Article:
Identifying a trend can be made either using moving averages (like described in another article here at Forex Trading Academy, this can be done by using golden and death crosses) or simply using the very definition of a trend: a series of higher-lows/lower-highs that are not broken. The next thing to do is to apply the Parabolic SAR indicator on the chart in order to see the underlying main trend. The chart below shows the EURUSD four hours’ time frame with the Parabolic SAR indicator being applied.
It is obvious that the main trend is a bearish one, but this is not necessarily a conclusion offered by the Parabolic SAR. What traders are doing is to use it in order to trade in the same direction like the one of the general trend, but when the price is consolidating. In the example above, given the fact that the main trend is a bearish one, all we have to do is to look for shorting the pair for short-term to very-short-term profits. This is being called scalping. As mentioned at the start of the article, a dot plotted above price means a bearish environment and represents a bearish signal. Therefore, traders are looking to go short on the first bearish dot after a bullish signal, having in mind that the trade is short-term oriented. The chart above shows no more than six possible short trades if we count the one when the main bearish trend resumes and they represent a way to make a profit when the market is in a range.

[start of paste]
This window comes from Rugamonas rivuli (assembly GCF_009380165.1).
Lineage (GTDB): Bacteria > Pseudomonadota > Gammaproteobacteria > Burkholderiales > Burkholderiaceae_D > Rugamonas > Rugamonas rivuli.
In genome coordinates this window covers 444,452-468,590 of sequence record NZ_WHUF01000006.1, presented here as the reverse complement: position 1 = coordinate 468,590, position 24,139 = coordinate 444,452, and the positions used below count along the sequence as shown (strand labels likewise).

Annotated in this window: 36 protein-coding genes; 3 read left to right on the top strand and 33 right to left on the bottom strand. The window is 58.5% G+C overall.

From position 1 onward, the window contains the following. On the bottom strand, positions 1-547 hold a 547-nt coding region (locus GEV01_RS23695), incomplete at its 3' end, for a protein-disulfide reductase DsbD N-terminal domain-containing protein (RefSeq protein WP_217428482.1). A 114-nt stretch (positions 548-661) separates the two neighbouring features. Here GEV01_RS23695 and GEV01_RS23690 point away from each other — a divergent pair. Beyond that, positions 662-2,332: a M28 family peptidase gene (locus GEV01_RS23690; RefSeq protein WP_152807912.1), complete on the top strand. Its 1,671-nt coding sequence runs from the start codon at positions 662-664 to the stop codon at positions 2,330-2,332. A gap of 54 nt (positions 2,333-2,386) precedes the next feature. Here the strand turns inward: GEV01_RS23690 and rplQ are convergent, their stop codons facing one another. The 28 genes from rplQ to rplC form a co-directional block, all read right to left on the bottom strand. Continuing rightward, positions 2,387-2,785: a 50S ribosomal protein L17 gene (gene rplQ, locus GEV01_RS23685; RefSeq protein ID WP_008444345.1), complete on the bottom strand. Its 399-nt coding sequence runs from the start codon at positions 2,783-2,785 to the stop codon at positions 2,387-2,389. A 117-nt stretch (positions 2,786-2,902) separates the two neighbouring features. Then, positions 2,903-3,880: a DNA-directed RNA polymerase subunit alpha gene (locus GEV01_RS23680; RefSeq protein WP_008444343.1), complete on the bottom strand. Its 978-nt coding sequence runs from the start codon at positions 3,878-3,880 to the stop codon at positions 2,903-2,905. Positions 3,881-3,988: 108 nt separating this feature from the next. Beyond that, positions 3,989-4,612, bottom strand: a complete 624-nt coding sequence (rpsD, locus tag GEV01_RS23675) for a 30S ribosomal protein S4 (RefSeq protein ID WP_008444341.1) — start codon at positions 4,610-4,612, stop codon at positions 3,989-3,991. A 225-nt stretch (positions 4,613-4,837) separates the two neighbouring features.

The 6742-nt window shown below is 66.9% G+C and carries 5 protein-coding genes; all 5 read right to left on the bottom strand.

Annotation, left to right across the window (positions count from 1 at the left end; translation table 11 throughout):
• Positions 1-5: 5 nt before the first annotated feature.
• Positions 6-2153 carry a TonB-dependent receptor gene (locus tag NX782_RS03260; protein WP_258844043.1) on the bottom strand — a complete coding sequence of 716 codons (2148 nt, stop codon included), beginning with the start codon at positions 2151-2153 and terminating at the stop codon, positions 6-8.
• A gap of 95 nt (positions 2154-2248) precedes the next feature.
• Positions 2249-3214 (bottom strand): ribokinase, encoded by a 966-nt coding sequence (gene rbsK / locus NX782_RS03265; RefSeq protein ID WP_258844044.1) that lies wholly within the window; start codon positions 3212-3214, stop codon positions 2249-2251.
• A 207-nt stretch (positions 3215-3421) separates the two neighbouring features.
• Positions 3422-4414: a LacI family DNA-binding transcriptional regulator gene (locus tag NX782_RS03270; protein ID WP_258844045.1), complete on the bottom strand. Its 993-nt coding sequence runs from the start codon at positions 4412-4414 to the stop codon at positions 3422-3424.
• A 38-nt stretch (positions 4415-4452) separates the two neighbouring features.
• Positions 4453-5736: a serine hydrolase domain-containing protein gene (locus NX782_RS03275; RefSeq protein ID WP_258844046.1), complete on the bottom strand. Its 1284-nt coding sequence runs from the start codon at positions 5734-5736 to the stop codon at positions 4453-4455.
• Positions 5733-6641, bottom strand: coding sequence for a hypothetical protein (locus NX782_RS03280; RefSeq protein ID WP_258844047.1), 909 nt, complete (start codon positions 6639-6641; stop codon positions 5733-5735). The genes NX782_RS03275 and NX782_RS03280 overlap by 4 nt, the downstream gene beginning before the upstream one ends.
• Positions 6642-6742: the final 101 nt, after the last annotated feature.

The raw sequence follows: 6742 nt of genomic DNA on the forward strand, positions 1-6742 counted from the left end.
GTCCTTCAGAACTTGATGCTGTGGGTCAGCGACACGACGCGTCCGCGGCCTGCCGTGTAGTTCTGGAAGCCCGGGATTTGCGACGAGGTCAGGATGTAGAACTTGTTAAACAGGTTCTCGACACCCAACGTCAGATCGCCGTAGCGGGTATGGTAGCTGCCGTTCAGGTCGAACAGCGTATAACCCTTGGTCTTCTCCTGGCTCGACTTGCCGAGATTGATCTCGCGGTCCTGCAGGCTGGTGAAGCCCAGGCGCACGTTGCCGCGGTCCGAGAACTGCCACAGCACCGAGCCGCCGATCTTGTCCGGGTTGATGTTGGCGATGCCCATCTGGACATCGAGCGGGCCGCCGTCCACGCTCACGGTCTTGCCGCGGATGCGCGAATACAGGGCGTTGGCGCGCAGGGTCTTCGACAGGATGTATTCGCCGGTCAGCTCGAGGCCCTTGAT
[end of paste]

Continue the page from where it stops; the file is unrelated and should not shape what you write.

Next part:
Use the Parabolic SAR to Trail Stops
Exiting a trade is as important as entering one as many times traders are exiting a trade only to find out that price starts moving even more aggressively in the right direction. One way to avoid this is to trail your stops with the Parabolic SAR indicator. To do that, it is assumed that already there is a trade that is well into profits. This trade may have been taken considering some other indicators or trading theories and now the question is when to exit it. For that, the Parabolic SAR is applied on a lower time frame, ideally not lower than the hourly chart. If the trade is a long one, so the trend is a bullish one, the Parabolic SAR indicator will show the dots below the price. The idea behind trailing the stop is to raise it with each and every dot that is rising as well, as this means the overall price is still moving to the upside. By the time the dots are moving above price, is a signal that the trade should be closed. This way, the risk of a sudden trend reversal is overcome and if the Parabolic SAR dots are moving above the price it means the overall trend might end so it is safe to exit the trade. Even though it is considered to be a trend indicator, the Parabolic SAR is mainly used in addition to a trending environment. This doesn’t change the fact that it represents a valuable tool for profitable trading.
Other educational materials
- Three Ways to Trade Forex with CCI (Commodity Channel Index)
- Overbought and Oversold Areas in Ranging Markets
- Profit from DeMarker Divergences
- Forex Trading Accounts and the Value of a Pip
- The Importance of Swap and Spreads
- How to Enter/Exit a Trade
Recommended further readings
- Getting Started in Chart Patterns. Bulkowski TN. John Wiley & Sons; 2006 Feb 1.
- Persistence, Performance and Prices in Foreign Exchange Markets. Ramadorai, T. (2006).